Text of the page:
4. To this day, I still couldn’t see why these two beautiful women were fawning over Michael (Dermot Mulroney). He was just too bland and fickle-minded and unhygienic (never forget that he sucked that ring off of Jules’ finger; nope, not romantic because my head was screaming BOOGER!!, er, GERMS!!).

Seriously, everyone was probably rooting for George (Rupert Everett, snubbed of an Oscar nom!) to end up with Jules and wishin’ and hopin’ that he were straight because he had twice as much personality and just looked so fun to be with. Plus, I could easily see myself in George because I would be that kind of friend who would say things like “Who’s chasing you? Nobody. You’re not the one.” Brutal, but honest.

5. I really liked that Julia played a villain for a change (most of her shenanigans bordered on being criminal, and she was just a vile and selfish person), but because she was Julia Roberts, it was hard to completely hate her. Those pratfalls to earn laughs were completely unnecessary, though.

My favorite scene with her would be the one where she cried while dancing with Michael on a ferry (although I did tear up a bit as well during her maid of honor toast, she actually loaned her relationship song *sob* *sob*).

6. Always and forever #TeamKimmy, even if her wedding dress was horrible, especially when compared to the gorgeous lavender dress of Jules.

7. “Choose me. Marry me. Let me make you happy.” Did this sound familiar, Meredith Grey (or Momma Shonda Rhimes)?

8. If this were a Star Cinema movie, it would have probably ended with George (played by Joross Gamboa, of course!) realizing that he was actually straight and that he really loved Jules as more than a friend after all.

Goodbye Dionne Warwick, hello Marion Aunor!

Rating: ★★★★☆

MOVIE REVIEW: 10 CLOVERFIELD LANE (Dan Trachtenberg, 2016)

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SPOILER ALERT!!

My notes on 10 Cloverfield Lane:

1. If it were the end of the world and I would be evacuating to the nearest shelter, one of the very first things that I would pack as well would be clean (relatively newer) underwear. I wouldn’t want strangers (and future neighbors and/or friends) judging me for having bacon undies. Speaking of, I heard that there were really bacon-scented briefs and boxers for sale in some stores. Wouldn’t this pose a problem if you were caught sniffing yourself (or worse, other people’s privates) in public? (I mean it’s bacon! Who couldn’t resist?)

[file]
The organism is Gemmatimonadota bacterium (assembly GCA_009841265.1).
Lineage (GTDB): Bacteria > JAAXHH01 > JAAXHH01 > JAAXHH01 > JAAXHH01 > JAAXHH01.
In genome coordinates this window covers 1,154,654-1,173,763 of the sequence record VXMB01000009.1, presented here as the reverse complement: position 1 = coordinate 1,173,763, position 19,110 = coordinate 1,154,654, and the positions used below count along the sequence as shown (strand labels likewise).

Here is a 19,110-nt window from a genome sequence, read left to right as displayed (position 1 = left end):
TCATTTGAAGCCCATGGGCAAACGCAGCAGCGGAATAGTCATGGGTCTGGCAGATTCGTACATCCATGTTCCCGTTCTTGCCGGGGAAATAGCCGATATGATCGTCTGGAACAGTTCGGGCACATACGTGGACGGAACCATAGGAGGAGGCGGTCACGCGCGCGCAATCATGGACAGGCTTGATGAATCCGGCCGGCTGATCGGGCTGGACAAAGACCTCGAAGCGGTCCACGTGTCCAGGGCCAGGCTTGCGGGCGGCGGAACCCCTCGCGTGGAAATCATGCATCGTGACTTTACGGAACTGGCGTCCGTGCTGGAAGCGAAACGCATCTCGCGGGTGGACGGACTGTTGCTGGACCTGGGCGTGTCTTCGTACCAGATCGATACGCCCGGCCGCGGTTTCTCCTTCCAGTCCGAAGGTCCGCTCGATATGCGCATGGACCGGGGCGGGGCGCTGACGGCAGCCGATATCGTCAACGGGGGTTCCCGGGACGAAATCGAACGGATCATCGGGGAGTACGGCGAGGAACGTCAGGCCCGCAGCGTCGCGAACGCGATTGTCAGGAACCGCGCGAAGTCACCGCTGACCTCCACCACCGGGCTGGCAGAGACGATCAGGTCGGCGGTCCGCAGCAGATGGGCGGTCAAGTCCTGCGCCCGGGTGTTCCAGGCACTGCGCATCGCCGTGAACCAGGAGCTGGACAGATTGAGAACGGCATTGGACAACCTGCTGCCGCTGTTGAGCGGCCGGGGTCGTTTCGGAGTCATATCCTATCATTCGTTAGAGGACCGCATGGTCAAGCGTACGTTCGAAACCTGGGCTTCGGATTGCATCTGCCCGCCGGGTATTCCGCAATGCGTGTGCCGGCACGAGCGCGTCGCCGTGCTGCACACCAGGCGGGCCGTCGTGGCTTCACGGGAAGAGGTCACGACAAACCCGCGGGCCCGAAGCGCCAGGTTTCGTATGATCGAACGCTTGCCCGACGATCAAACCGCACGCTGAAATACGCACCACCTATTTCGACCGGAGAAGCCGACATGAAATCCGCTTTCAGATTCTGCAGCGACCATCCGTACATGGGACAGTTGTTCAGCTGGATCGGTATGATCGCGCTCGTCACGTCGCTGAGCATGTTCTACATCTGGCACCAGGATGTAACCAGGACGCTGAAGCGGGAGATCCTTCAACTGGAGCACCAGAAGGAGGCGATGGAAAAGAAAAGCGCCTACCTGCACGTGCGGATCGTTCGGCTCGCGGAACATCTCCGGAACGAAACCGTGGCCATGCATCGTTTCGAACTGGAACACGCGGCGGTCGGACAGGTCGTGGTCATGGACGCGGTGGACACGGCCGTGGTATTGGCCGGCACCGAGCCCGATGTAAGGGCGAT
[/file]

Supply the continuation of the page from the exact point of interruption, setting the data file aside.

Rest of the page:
2. Loved the opening credits interspersed with the car crash scene. It immediately screamed horror movie (or rather HORROR MOVIE!!). Maybe that was one of the reasons why I was a tad dissatisfied with this sequel. I was expecting a grand payoff that just didn’t happen.

3. I had flashbacks of Saw when Michelle (Mary Elizabeth Winstead, rocking a white tank top and black non-bacon panties) realized that she was chained to the wall inside a cramped space. When it was further shown that she was (deliberately?) trapped in an underground bunker, I then remembered Room and started to experience claustrophobia yet again. I would never survive living below ground or I would stay true to the phrase “six feet under”. When she had to squeeze through the tiny air ducts, I had to reach for my inhaler because my lungs just stopped functioning.

4. The first two-thirds of the movie was a great psychological thriller that played on a group’s growing paranoia. Howard (played by the excellent John Goodman) was such a shady person and acted like a psycho beneath that teddy bear figure. All of the bunker scenes were really well-staged that when one of the characters was able to escape and the movie started linking itself to the original Cloverfield, I felt cheated and wanted a refund. Such a wasted opportunity. (FYI, if you saw the trailer and one of the posters, you actually had seen the entire movie.)

5. Could anyone help identify that local commercial where they used Frankie Avalon’s Venus as the theme song? I swear it was a soap or beauty product commercial and I have lost a lot of sleep trying to think about it. Anyway, I really loved the soundtrack that included I Think We’re Alone Now and Tell Him (no, not the Barbra and Celine showdown, but Ally McBeal’s go-to song).

6. When they showed the pair of rotting pigs that died after getting exposed to the air outside, I had a terrible feeling that the twist might be similar to The Happening. Now that would really be horrific.

7. While watching Michelle stitch the wound on Howard’s forehead, I was reminded of our Home Economics high school teacher that would give a double and triple zero score if you couldn’t identify the difference between a running stitch and a backstitch. I still didn’t know what those extra zeroes meant to one’s grades, though.

8. Does perchloric acid work the same as hydrofluoric acid (frequently used by Walter White and Jesse Pinkman in Breaking Bad) in terms of body disposal? I’m asking for a friend.

9. I was so upset that Cannibal Airlines wasn’t real. It sounded like a really fun horror flick. Probably wouldn’t have been as disappointing, too.

Rating: ★★★☆☆